Battle of the sexes - Most Powerful woman in Television puts the pressure on
New research shows the earning power of women is on the rise – something that, the Most Powerful Woman in Television, Disney’s Anne Sweeney knows all about.
September 7, 2010
There’s good news for female workers this week with the news that the earning power of young women has now surpassed that of their male counterparts.
News of the shift, driven by the growing number of women attending college and moving into high-earning jobs, comes in the same week that MeetTheBoss.tv broadcasts an exclusive interview with Anne Sweeney, Co-Chair and President, Disney ABC TV Group: the so-called Most Powerful Woman in Entertainment.
According to The Hollywood Reporter (THR), the magazine who gave her that title, Sweeney presides over an “unrivalled magic kingdom of properties and more than 19,000 employees.”
In fact, according to THR’s 2009 Power List, Sweeney “remains an island of calm at the center of the entertainment industry storm.” And Sweeney exclusively told MeetTheBoss.tv the key to her success herself: “Don’t put barriers in front of you.”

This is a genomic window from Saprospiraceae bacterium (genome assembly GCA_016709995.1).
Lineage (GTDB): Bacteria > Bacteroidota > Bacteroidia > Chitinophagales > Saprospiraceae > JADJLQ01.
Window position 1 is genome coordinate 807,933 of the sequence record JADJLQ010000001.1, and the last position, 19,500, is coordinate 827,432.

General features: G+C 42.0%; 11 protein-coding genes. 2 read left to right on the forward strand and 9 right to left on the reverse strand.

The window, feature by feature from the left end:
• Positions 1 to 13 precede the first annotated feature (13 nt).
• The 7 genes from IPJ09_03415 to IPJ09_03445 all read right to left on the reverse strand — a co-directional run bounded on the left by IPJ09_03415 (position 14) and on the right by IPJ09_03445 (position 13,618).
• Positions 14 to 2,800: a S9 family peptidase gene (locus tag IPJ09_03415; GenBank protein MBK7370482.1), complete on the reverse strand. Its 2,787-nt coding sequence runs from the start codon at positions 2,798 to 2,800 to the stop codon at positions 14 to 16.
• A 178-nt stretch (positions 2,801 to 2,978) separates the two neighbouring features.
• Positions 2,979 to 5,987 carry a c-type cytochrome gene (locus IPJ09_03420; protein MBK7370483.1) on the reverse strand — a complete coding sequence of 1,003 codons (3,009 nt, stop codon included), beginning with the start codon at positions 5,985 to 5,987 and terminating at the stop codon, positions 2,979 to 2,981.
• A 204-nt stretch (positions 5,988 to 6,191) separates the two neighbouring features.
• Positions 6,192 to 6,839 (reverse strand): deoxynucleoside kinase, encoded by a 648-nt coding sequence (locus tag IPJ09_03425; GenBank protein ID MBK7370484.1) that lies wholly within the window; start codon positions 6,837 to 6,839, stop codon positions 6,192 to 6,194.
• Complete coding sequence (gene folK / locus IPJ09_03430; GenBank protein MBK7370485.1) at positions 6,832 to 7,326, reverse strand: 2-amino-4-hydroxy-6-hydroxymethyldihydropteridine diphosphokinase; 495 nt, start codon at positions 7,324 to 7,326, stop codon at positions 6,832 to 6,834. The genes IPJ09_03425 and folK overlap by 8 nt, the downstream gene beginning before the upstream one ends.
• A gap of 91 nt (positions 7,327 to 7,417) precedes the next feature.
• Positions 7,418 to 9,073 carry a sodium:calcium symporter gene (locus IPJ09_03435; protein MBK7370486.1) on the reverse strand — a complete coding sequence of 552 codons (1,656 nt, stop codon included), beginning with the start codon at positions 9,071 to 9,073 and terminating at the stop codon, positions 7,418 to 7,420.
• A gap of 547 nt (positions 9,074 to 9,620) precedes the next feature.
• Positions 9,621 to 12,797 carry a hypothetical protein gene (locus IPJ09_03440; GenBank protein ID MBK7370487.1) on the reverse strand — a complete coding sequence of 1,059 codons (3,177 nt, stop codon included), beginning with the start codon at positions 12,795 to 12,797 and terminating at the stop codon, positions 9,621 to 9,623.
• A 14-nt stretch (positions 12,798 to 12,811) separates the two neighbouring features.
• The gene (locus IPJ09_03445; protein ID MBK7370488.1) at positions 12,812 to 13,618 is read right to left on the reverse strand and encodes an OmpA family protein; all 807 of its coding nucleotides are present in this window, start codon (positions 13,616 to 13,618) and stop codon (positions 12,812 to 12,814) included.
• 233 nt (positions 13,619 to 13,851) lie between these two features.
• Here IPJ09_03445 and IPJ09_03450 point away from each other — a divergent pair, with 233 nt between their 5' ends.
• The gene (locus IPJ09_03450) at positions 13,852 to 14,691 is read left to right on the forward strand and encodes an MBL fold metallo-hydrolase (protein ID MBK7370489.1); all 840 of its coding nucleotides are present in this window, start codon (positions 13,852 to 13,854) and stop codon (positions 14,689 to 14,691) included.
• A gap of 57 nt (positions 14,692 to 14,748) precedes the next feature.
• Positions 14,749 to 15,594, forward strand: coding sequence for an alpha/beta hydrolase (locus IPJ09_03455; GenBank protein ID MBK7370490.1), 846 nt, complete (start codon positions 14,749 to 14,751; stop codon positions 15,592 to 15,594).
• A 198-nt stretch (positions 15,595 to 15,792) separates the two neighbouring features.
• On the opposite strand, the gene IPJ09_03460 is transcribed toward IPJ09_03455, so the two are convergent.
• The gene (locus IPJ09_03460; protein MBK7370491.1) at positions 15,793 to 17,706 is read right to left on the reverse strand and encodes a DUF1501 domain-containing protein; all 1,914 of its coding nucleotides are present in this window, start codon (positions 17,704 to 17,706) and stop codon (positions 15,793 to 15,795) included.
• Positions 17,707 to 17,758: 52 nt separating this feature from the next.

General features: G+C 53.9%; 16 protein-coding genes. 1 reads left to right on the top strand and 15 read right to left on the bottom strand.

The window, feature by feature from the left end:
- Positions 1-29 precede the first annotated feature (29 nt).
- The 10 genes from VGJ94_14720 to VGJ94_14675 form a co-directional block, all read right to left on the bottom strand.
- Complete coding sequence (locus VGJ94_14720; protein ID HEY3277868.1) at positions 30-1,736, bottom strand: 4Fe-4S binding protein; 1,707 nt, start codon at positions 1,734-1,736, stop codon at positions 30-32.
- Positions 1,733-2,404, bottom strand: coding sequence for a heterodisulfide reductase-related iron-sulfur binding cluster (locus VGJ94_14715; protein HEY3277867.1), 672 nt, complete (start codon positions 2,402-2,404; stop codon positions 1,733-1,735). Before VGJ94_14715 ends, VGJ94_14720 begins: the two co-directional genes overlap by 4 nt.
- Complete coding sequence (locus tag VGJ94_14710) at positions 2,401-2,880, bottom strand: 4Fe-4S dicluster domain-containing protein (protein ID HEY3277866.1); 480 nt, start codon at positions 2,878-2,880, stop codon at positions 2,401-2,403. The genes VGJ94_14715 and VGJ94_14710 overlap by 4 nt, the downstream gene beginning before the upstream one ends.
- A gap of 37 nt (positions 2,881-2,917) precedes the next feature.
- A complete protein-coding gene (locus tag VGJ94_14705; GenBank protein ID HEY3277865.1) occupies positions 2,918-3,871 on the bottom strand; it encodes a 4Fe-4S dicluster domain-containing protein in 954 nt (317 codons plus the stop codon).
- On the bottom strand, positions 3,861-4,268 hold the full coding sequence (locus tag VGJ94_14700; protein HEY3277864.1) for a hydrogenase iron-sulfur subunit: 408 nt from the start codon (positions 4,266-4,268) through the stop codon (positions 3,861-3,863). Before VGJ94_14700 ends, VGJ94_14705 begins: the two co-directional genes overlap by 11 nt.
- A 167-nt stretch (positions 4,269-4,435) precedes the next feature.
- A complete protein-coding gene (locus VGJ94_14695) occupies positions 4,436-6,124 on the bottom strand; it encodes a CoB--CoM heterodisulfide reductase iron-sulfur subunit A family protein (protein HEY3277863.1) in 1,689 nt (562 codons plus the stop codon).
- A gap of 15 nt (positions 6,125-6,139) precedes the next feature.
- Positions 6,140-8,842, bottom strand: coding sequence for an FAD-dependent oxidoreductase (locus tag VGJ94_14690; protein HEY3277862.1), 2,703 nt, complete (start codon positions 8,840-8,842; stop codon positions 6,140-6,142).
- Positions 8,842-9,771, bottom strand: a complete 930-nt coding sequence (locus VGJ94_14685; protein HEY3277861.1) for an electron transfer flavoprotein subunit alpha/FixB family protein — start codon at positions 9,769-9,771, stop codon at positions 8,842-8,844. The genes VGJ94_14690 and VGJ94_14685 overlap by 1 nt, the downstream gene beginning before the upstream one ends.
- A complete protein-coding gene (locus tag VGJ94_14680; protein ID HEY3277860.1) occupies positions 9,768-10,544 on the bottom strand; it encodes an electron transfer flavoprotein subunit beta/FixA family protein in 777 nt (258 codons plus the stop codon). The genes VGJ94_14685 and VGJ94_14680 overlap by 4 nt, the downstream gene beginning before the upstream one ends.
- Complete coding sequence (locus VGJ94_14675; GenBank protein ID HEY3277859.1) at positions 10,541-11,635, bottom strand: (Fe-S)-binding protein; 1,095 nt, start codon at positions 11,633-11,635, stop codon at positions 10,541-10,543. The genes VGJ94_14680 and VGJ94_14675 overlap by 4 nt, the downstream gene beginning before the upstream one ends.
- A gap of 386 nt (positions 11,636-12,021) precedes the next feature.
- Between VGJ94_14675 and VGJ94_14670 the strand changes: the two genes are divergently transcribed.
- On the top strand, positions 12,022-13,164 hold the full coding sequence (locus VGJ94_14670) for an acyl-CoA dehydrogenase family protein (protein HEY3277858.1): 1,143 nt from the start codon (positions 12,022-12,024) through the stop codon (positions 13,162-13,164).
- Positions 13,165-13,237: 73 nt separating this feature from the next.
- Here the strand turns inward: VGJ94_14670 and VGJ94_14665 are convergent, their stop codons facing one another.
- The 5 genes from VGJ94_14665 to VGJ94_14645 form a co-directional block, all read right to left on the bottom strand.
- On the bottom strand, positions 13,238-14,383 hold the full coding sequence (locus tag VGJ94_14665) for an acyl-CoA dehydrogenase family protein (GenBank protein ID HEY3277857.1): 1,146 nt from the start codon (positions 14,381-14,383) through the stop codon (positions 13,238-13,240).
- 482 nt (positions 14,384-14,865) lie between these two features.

While times have certainly changed for female workers in terms of pay equality, the concept of the glass ceiling hasn’t totally been eradicated. Yet, according to an analysis of Census Bureau data by Reach Advisors, a consumer-research firm from Slingerlands, NY, 2008 saw single, childless women between 22 and 30 earning more than their male counterparts in most US cities.
The survey goes on to suggest that women are succeeding for several reasons, including the fact they are more likely to attend college and therefore raise their earning potential.
Sweeney, meanwhile, who earned a BA degree from the College of New Rochelle and an Ed. M. degree from Harvard University, explains that “too many people fail because they think that have to look like they know it all,” before noting how she is always learning, every single day.
“I am so excited about my work,” says Sweeney, “and I tend to disregard all titles, even my formal titles, and just try to figure out what's next. I never bought into, nor do I acknowledge the whole glass-ceiling thing.”